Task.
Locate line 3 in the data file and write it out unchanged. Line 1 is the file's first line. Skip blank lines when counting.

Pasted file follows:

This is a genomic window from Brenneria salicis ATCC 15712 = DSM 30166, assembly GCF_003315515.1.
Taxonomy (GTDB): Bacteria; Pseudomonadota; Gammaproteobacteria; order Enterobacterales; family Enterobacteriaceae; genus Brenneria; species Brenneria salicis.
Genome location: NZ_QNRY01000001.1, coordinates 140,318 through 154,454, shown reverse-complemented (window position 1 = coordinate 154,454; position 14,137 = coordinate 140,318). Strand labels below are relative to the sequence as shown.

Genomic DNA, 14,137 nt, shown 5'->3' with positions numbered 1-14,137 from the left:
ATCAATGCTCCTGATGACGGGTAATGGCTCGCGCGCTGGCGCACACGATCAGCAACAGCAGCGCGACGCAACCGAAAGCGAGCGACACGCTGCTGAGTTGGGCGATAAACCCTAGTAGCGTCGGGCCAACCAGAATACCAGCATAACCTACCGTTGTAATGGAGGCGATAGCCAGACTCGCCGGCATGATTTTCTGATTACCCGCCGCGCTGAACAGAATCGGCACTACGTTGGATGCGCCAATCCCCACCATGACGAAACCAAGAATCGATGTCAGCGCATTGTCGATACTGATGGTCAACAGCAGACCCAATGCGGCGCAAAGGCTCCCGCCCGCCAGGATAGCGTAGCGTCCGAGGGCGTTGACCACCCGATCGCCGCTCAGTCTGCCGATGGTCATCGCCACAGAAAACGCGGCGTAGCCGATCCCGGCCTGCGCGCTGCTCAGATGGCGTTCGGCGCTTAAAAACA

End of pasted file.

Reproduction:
Genome location: NZ_QNRY01000001.1, coordinates 140,318 through 154,454, shown reverse-complemented (window position 1 = coordinate 154,454; position 14,137 = coordinate 140,318). Strand labels below are relative to the sequence as shown.